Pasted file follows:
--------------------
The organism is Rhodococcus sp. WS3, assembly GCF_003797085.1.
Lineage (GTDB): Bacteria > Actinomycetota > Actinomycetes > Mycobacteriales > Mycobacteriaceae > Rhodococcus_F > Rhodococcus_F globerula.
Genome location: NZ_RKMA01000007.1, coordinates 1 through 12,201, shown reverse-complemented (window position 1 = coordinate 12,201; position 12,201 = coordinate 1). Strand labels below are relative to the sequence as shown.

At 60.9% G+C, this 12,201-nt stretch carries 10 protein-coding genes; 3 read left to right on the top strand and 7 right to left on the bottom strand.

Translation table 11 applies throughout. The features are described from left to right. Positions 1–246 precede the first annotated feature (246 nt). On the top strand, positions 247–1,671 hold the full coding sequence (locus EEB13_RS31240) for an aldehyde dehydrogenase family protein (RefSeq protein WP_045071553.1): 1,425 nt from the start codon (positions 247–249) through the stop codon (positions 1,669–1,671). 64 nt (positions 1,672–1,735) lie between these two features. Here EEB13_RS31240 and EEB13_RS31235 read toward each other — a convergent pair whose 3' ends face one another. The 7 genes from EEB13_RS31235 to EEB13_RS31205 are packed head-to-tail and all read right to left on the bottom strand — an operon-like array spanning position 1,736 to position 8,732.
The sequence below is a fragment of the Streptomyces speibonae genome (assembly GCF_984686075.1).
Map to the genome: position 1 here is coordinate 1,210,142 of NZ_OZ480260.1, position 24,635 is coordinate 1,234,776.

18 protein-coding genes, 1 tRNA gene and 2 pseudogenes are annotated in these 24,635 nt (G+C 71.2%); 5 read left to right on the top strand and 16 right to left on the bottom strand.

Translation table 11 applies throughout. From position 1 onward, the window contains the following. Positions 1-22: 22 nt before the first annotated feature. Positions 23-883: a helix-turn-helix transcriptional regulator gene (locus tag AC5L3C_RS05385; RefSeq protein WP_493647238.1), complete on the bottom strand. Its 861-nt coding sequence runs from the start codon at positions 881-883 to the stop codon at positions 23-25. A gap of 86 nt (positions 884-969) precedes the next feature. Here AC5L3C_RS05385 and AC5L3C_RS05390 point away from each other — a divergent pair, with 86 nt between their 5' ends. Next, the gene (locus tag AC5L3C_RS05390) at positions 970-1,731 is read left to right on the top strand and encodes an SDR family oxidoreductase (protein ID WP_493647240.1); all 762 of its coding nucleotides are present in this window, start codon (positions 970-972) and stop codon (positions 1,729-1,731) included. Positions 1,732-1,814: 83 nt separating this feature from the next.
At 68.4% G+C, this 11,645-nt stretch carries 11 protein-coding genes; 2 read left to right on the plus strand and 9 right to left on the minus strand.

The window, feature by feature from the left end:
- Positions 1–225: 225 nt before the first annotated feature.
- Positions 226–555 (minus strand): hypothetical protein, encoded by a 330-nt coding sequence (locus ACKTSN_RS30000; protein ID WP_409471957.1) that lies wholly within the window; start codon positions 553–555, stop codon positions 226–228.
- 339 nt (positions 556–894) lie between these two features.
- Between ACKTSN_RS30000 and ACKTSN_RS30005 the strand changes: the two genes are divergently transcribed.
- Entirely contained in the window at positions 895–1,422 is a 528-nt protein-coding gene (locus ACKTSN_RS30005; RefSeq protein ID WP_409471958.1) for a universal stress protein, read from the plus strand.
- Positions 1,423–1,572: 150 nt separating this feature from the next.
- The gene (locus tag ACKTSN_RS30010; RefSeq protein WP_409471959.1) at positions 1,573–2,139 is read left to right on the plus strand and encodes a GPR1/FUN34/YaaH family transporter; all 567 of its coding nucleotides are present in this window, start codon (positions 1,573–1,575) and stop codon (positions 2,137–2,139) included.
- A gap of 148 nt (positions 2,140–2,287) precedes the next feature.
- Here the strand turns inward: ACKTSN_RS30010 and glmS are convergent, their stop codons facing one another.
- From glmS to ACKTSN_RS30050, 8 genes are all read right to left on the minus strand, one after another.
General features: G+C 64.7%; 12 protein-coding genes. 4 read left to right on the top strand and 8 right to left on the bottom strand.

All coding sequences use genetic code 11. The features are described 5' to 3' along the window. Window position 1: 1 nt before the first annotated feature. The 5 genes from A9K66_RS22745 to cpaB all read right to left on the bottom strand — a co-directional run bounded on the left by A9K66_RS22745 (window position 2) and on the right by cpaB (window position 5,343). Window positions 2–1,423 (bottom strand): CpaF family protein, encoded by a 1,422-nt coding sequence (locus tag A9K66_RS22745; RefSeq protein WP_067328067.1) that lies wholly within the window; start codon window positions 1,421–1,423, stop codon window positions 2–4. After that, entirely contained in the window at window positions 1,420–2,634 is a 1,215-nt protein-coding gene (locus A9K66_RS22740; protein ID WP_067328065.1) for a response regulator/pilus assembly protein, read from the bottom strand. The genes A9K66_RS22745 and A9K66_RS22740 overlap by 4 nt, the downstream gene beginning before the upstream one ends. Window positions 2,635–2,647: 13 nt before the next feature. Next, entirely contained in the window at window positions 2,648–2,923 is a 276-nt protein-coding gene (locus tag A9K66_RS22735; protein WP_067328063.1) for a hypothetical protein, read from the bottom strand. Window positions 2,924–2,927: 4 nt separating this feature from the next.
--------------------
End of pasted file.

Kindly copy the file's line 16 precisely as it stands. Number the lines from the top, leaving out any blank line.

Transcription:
- Entirely contained in the window at positions 895–1,422 is a 528-nt protein-coding gene (locus ACKTSN_RS30005; RefSeq protein ID WP_409471958.1) for a universal stress protein, read from the plus strand.